search_tests, a name, a
page, and an array of
# rspec test settings search_tests: main: page: search.html terms: - headless - rack-jekyll tags: page: tags.html terms: - travis - poltergeist
part 3 – write a helper spec
Add the following to the
spec_helper.rb file in your
This will: hand your spec test the necessary gems, tell RSpec to use Capybara, tell Capybara to use Poltergeist, and tell rack-jekyll to register the Jekyll site. It will also read in your
search_tests info from your
_config.yml, in order to correctly visit your pages and test the queries that you expect.
part 4 – write a test spec
Add the following to the
lunr_spec.rb file in your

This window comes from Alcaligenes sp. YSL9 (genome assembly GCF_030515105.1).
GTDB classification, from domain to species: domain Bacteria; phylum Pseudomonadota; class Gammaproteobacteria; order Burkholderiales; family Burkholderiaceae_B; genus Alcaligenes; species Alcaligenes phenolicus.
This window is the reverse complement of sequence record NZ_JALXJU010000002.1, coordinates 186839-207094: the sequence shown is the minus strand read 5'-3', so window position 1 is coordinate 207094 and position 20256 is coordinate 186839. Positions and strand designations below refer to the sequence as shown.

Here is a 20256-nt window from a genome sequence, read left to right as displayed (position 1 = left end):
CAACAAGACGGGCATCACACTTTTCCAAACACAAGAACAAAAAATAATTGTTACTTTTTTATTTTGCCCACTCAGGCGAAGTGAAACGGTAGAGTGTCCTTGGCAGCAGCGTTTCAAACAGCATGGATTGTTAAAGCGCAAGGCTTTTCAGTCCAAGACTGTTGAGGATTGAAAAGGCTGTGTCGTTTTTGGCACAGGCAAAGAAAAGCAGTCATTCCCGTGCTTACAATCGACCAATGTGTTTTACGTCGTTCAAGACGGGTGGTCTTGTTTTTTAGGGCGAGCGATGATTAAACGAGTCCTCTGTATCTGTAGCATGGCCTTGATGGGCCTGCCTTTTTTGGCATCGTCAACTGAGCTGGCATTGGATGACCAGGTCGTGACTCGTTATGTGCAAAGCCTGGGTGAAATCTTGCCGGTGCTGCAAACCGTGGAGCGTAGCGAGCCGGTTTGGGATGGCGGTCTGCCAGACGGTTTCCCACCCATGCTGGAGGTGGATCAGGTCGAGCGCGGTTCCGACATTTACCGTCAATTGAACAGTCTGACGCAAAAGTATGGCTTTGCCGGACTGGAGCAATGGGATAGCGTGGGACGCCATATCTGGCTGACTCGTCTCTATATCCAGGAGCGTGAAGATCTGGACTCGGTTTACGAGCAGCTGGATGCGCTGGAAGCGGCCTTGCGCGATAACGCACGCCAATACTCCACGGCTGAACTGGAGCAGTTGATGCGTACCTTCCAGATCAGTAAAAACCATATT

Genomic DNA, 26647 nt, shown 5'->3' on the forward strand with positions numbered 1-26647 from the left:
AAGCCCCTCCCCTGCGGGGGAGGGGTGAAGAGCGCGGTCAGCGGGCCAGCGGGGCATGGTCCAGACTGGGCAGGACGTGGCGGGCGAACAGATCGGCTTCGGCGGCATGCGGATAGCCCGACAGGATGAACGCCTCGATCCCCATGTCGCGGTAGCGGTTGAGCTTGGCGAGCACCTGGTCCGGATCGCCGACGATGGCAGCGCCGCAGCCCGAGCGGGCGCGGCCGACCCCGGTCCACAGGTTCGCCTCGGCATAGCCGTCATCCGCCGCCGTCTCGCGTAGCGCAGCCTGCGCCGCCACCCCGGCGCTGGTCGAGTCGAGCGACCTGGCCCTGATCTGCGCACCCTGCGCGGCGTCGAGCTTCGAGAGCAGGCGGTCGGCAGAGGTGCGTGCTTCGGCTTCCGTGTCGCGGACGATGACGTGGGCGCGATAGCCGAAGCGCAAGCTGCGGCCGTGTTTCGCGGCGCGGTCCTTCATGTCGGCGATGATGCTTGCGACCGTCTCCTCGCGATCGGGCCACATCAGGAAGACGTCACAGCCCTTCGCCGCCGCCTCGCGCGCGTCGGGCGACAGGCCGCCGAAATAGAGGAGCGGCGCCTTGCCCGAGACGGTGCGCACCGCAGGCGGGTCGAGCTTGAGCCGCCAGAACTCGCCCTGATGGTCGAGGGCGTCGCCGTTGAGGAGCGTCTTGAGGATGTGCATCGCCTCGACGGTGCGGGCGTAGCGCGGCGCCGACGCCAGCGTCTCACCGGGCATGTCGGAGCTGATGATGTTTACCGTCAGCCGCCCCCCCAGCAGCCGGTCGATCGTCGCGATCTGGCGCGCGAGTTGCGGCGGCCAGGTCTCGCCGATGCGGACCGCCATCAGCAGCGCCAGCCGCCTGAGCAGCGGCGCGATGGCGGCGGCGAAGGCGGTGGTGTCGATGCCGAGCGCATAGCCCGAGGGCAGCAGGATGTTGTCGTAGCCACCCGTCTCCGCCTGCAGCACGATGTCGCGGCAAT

$search_tests.each do |search| # for each search type listed, e.g. "main" and "tags" search_page = search['page'] # get page terms = search['terms'] # get array of terms describe search_page, :type => :feature, :js => true do before(:all) do visit($baseurl + "/" + search_page) # go to the search page @search_bar = find(:css, "#search") # identify the search bar end it "has a search bar." do expect(@search_bar) # confirm existence of search bar end terms.each do |term| # for each term context "when searching the term \"" + term + "\"" do before(:all) do @search_bar.set term # input the term in the search bar @result_link = first(".result").first("a")['href'] # get the first result's first link end after(:all) do visit($baseurl + "/" + search_page) # after searching a term, start back at main search page end it "yields at least 1 result" do expect(@result_link) # confirm at least 1 result with link end it "which sucessfully links to an existing page" do visit(@result_link) # go to linked result expect(status_code == 200) # confirm page exists (no 404 error, etc.) end it "which totally includes \"" + term + "\"" do expect(have_text(term)) # confirm result page includes the term in its body text end end end end end